Labor Day in wonderland
The months and weeks leading up to this year's Labor Day have grown curiouser and curiouser, as Alice put it in an earlier wonderland. What's happening in Poland is only the latest, if the most spectacular, instance of topsy-turvines -- not workers of the world uniting to cast off the chains of capitalism but workers liberated from capitalism. Consider a few of the other wonders to be seen through the looking galss of 1980:
* A Republican Party in Franklin D. Roosevelt's clothing flummoxing the Democrats by grabbing the employment issue and promising millions of new jobs.
* A Democratic administration cold- shouldering the big jobs program that was shoehorned into its own Democratic Party platform.
* A top labor leader taking a seat on the board of a company not too proud to go on government welfare.
* The said board of said company taking the step of acceptingm a labor leader on its board.
* The managements deigning to participate with workers in joint councils not to undermine the unions but to improve the quality of working life.
* Workers deigning to participate with management in joint coucils not to increase featherbedding but to increase productivity for the good of all.
* American automakers complaining about the competition from foreign plants so mean and grasping as to actually run on overtime.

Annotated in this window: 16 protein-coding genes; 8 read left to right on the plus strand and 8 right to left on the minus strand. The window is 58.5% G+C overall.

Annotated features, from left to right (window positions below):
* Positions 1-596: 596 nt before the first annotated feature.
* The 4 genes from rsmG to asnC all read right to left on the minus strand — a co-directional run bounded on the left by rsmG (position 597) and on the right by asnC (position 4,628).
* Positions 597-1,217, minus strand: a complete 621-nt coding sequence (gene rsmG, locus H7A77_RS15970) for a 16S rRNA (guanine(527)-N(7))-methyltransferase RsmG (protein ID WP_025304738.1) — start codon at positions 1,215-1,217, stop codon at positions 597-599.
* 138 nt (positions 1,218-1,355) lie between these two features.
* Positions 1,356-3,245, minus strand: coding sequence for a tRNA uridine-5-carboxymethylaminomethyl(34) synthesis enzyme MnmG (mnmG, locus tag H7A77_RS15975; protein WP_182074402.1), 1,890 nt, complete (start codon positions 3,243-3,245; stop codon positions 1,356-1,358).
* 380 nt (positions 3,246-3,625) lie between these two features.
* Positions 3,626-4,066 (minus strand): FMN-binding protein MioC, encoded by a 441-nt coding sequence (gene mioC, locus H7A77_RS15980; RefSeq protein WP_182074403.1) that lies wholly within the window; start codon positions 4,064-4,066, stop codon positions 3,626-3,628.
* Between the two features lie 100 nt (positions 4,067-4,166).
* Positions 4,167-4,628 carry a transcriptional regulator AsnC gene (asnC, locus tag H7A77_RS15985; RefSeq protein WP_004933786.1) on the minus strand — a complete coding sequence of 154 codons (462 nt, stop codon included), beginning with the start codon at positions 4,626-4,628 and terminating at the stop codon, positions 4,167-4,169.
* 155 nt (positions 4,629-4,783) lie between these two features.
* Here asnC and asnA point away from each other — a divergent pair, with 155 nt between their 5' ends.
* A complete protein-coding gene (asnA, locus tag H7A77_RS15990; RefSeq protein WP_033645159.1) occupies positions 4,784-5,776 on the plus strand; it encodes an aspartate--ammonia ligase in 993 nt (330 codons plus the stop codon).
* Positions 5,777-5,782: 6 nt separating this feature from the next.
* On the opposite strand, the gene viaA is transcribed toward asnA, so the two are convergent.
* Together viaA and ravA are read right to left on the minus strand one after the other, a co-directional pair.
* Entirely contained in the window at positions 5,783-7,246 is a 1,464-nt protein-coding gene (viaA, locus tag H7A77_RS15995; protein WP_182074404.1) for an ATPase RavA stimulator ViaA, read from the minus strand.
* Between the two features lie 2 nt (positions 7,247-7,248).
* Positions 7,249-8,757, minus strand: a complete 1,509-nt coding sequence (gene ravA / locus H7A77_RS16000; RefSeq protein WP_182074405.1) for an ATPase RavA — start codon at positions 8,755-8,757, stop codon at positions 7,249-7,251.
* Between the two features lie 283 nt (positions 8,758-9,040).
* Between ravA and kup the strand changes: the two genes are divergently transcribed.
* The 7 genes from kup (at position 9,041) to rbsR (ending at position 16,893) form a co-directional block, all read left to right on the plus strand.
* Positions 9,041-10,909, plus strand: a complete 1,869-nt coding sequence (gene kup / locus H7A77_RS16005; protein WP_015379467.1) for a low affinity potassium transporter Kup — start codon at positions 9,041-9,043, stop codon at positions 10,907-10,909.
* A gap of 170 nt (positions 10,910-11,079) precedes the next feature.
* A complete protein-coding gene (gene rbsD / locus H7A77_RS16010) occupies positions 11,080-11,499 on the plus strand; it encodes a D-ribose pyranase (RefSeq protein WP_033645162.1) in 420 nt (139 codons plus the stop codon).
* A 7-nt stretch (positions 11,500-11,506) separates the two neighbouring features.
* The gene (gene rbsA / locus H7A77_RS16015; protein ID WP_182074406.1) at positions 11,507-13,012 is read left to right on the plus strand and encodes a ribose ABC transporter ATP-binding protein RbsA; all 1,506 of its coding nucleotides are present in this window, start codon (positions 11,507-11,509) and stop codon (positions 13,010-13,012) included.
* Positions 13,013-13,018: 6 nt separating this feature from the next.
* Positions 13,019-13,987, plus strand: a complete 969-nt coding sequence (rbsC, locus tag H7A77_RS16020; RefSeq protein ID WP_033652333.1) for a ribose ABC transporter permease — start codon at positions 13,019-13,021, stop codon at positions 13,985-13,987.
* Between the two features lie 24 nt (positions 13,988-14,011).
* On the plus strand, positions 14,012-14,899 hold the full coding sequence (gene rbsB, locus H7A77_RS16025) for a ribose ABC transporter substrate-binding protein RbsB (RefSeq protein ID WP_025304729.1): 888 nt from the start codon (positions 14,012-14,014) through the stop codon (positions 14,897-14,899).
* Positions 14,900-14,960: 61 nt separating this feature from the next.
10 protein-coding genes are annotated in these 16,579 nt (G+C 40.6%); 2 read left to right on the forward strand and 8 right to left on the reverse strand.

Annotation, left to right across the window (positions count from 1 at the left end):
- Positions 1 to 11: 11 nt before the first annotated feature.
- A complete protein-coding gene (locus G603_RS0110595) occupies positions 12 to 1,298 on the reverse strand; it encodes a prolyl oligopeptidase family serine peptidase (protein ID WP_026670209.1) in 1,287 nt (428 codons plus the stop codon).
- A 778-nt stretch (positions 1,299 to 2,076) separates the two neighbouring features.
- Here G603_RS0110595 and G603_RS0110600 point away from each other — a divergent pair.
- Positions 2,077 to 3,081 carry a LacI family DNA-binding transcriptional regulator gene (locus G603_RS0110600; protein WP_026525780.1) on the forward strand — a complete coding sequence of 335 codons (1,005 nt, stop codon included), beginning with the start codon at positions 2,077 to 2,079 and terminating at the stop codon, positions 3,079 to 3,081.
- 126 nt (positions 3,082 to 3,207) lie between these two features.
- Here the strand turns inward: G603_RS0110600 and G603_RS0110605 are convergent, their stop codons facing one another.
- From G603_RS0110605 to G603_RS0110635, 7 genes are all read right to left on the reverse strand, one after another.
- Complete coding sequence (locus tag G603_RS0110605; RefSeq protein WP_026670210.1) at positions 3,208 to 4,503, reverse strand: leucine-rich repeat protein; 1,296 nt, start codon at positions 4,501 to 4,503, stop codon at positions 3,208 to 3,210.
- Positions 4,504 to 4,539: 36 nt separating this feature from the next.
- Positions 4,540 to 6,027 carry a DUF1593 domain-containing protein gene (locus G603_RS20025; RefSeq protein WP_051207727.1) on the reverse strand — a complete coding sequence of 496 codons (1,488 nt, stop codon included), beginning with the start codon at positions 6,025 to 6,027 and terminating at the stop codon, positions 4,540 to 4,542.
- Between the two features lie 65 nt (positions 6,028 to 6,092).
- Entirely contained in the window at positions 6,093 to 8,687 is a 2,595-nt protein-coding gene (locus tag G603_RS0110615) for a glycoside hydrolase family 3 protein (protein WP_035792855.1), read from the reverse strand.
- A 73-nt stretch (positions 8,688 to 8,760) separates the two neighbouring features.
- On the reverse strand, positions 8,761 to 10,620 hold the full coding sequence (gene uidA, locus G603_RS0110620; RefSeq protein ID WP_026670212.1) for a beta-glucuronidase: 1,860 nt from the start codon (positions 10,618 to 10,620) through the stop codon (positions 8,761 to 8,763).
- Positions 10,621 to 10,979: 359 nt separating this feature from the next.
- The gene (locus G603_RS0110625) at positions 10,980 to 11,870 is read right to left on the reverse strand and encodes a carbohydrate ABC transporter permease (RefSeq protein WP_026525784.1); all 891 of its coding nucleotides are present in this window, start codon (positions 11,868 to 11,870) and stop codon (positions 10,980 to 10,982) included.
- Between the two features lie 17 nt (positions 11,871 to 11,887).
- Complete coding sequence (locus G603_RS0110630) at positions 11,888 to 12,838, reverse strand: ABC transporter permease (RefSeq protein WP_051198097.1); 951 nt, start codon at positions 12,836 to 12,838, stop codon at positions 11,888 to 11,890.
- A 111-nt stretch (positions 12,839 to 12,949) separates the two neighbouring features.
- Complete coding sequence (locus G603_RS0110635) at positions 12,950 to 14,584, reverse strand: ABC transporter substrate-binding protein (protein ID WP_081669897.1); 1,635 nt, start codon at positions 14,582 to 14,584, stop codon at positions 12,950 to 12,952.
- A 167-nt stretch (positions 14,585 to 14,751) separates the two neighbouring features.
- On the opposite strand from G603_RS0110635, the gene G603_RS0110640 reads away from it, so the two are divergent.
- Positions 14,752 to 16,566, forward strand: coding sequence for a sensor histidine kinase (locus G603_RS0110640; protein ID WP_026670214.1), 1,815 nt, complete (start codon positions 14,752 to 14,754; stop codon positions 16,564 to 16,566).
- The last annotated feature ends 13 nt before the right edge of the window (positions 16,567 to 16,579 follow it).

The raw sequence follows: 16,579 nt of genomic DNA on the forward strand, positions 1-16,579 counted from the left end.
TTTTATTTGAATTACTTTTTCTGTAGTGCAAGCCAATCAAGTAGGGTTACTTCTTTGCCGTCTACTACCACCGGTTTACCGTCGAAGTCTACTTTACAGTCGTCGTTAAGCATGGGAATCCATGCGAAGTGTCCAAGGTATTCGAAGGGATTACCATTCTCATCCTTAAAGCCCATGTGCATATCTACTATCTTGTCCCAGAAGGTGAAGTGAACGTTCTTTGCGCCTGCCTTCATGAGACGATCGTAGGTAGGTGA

* American autoworkers calling for reduced foreign imports while riding to their convention in -- foreign imports.
* Striking French fishermen blockading ports for higher fuel subsidies and keeping Britons on holiday from returning to a newly oil-rich homeland with the highest unemployment since the depression.
* Eight million jobless Americans gaining small comfort from the fact that more of their fellow citizens (98.4 million) have jobs than ever before, reaching an estimated 1980 employment rate higher even than that of economic star West Germany.
* A new labor union in Canada -- the only country where major industrial unions are controlled by parent unions in the US -- staking out a position of independence from its parents south of the border.
* The communist government of Poland seeming to give in a little more every day to those Polish strikers who remind the world that the worker's paradise is not in the realm of communism after all.
Yes, curiouser and curiouser. and more so if the gaze wanders through farther looking glasses. To anticommunist, authoritarian Taiwan, for example, where mor equity has been achieved between the high and low economic classes than in the democratic United States. Or to communist, authoritarian China, where suspiciously capitalistic incentives are cropping up to expand the export market and wall posters proclaim, "Learn from Taiwan in economy."
The Labor Day celebrated by the United States and Canada, of course, was not set up to note the wonderland aspects of the topic but to pay due tribute to the working men and women on whose efforts any country depends. Coming up from the rabbit hole, we recall that US labor leader Peter McGuire first suggested the day almost a century ago to honor the industrial spirit -- "the great vital force of the nation." It is not a bad thing to parade for now that the cry for "reindustrialization" is heard on every hand.